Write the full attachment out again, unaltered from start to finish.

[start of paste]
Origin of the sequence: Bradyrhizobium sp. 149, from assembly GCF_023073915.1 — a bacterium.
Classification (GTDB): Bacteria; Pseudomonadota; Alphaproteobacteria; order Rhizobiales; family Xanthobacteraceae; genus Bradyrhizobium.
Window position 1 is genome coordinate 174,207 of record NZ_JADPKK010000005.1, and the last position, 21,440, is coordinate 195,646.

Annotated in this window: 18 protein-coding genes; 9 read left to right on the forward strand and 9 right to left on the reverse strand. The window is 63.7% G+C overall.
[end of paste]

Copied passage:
Origin of the sequence: Bradyrhizobium sp. 149, from assembly GCF_023073915.1 — a bacterium.
Classification (GTDB): Bacteria; Pseudomonadota; Alphaproteobacteria; order Rhizobiales; family Xanthobacteraceae; genus Bradyrhizobium.
Window position 1 is genome coordinate 174,207 of record NZ_JADPKK010000005.1, and the last position, 21,440, is coordinate 195,646.

Annotated in this window: 18 protein-coding genes; 9 read left to right on the forward strand and 9 right to left on the reverse strand. The window is 63.7% G+C overall.